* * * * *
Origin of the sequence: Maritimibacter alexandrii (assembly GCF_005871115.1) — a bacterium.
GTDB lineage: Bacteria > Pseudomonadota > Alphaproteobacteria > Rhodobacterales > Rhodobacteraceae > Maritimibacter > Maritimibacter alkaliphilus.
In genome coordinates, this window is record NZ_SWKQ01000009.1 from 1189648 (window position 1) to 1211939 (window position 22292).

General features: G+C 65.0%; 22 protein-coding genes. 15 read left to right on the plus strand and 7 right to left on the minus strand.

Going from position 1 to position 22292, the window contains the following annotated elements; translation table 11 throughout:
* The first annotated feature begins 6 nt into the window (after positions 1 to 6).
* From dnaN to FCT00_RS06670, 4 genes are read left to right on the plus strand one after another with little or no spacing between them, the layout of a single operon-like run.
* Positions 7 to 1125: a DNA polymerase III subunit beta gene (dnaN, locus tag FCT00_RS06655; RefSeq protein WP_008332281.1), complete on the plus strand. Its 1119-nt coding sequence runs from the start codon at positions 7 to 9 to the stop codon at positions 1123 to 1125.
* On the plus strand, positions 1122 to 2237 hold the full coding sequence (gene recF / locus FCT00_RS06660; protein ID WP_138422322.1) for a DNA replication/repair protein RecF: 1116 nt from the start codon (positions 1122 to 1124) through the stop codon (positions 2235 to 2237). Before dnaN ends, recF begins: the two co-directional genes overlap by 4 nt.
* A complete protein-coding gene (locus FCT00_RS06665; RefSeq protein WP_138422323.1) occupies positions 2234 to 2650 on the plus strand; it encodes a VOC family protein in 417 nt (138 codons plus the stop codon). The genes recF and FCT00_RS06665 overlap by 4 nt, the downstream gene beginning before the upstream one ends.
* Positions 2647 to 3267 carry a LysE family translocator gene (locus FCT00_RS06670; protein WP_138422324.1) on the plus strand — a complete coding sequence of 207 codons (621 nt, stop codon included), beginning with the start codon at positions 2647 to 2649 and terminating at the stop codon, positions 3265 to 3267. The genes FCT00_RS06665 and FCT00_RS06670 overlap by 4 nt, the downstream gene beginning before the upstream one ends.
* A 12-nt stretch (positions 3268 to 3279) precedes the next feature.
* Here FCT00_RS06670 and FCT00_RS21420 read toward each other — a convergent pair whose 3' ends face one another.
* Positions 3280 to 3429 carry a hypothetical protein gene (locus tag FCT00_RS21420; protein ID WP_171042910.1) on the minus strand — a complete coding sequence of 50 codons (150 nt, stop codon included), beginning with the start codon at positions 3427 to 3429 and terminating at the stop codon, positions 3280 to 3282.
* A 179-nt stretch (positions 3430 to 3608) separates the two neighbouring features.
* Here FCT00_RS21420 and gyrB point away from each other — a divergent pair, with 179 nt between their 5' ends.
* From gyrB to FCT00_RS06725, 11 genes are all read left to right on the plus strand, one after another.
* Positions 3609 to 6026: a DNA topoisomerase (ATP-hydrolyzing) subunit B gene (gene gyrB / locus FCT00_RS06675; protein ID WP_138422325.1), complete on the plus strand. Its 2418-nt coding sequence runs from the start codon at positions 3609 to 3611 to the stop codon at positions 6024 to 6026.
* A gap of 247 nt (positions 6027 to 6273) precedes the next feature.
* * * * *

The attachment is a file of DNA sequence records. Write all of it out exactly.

Origin of the sequence: Maritimibacter alexandrii (assembly GCF_005871115.1) — a bacterium.
GTDB lineage: Bacteria > Pseudomonadota > Alphaproteobacteria > Rhodobacterales > Rhodobacteraceae > Maritimibacter > Maritimibacter alkaliphilus.
In genome coordinates, this window is record NZ_SWKQ01000009.1 from 1189648 (window position 1) to 1211939 (window position 22292).

General features: G+C 65.0%; 22 protein-coding genes. 15 read left to right on the plus strand and 7 right to left on the minus strand.

Going from position 1 to position 22292, the window contains the following annotated elements; translation table 11 throughout:
* The first annotated feature begins 6 nt into the window (after positions 1 to 6).
* From dnaN to FCT00_RS06670, 4 genes are read left to right on the plus strand one after another with little or no spacing between them, the layout of a single operon-like run.
* Positions 7 to 1125: a DNA polymerase III subunit beta gene (dnaN, locus tag FCT00_RS06655; RefSeq protein WP_008332281.1), complete on the plus strand. Its 1119-nt coding sequence runs from the start codon at positions 7 to 9 to the stop codon at positions 1123 to 1125.
* On the plus strand, positions 1122 to 2237 hold the full coding sequence (gene recF / locus FCT00_RS06660; protein ID WP_138422322.1) for a DNA replication/repair protein RecF: 1116 nt from the start codon (positions 1122 to 1124) through the stop codon (positions 2235 to 2237). Before dnaN ends, recF begins: the two co-directional genes overlap by 4 nt.
* A complete protein-coding gene (locus FCT00_RS06665; RefSeq protein WP_138422323.1) occupies positions 2234 to 2650 on the plus strand; it encodes a VOC family protein in 417 nt (138 codons plus the stop codon). The genes recF and FCT00_RS06665 overlap by 4 nt, the downstream gene beginning before the upstream one ends.
* Positions 2647 to 3267 carry a LysE family translocator gene (locus FCT00_RS06670; protein WP_138422324.1) on the plus strand — a complete coding sequence of 207 codons (621 nt, stop codon included), beginning with the start codon at positions 2647 to 2649 and terminating at the stop codon, positions 3265 to 3267. The genes FCT00_RS06665 and FCT00_RS06670 overlap by 4 nt, the downstream gene beginning before the upstream one ends.
* A 12-nt stretch (positions 3268 to 3279) precedes the next feature.
* Here FCT00_RS06670 and FCT00_RS21420 read toward each other — a convergent pair whose 3' ends face one another.
* Positions 3280 to 3429 carry a hypothetical protein gene (locus tag FCT00_RS21420; protein ID WP_171042910.1) on the minus strand — a complete coding sequence of 50 codons (150 nt, stop codon included), beginning with the start codon at positions 3427 to 3429 and terminating at the stop codon, positions 3280 to 3282.
* A 179-nt stretch (positions 3430 to 3608) separates the two neighbouring features.
* Here FCT00_RS21420 and gyrB point away from each other — a divergent pair, with 179 nt between their 5' ends.
* From gyrB to FCT00_RS06725, 11 genes are all read left to right on the plus strand, one after another.
* Positions 3609 to 6026: a DNA topoisomerase (ATP-hydrolyzing) subunit B gene (gene gyrB / locus FCT00_RS06675; protein ID WP_138422325.1), complete on the plus strand. Its 2418-nt coding sequence runs from the start codon at positions 3609 to 3611 to the stop codon at positions 6024 to 6026.
* A gap of 247 nt (positions 6027 to 6273) precedes the next feature.